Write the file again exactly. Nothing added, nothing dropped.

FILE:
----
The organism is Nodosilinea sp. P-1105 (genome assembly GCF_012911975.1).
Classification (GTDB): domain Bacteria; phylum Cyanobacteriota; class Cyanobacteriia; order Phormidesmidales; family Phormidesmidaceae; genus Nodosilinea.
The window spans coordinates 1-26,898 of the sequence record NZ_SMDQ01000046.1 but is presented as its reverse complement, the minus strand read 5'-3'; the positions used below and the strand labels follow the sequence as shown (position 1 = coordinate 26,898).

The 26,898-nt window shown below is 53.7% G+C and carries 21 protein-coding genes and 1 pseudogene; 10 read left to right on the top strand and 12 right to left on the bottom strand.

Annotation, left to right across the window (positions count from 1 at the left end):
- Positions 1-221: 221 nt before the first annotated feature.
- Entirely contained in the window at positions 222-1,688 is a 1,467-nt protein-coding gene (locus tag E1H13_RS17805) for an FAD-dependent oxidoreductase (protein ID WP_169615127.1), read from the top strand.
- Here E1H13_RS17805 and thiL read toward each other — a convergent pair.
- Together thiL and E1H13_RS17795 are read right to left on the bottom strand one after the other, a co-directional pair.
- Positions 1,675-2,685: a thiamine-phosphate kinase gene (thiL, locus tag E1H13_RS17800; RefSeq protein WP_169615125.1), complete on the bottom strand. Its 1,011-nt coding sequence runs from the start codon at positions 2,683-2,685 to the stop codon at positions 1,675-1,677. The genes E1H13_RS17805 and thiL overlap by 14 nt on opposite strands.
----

The organism is Nodosilinea sp. P-1105 (genome assembly GCF_012911975.1).
Classification (GTDB): domain Bacteria; phylum Cyanobacteriota; class Cyanobacteriia; order Phormidesmidales; family Phormidesmidaceae; genus Nodosilinea.
The window spans coordinates 1-26,898 of the sequence record NZ_SMDQ01000046.1 but is presented as its reverse complement, the minus strand read 5'-3'; the positions used below and the strand labels follow the sequence as shown (position 1 = coordinate 26,898).

The 26,898-nt window shown below is 53.7% G+C and carries 21 protein-coding genes and 1 pseudogene; 10 read left to right on the top strand and 12 right to left on the bottom strand.

Annotation, left to right across the window (positions count from 1 at the left end):
- Positions 1-221: 221 nt before the first annotated feature.
- Entirely contained in the window at positions 222-1,688 is a 1,467-nt protein-coding gene (locus tag E1H13_RS17805) for an FAD-dependent oxidoreductase (protein ID WP_169615127.1), read from the top strand.
- Here E1H13_RS17805 and thiL read toward each other — a convergent pair.
- Together thiL and E1H13_RS17795 are read right to left on the bottom strand one after the other, a co-directional pair.
- Positions 1,675-2,685: a thiamine-phosphate kinase gene (thiL, locus tag E1H13_RS17800; RefSeq protein WP_169615125.1), complete on the bottom strand. Its 1,011-nt coding sequence runs from the start codon at positions 2,683-2,685 to the stop codon at positions 1,675-1,677. The genes E1H13_RS17805 and thiL overlap by 14 nt on opposite strands.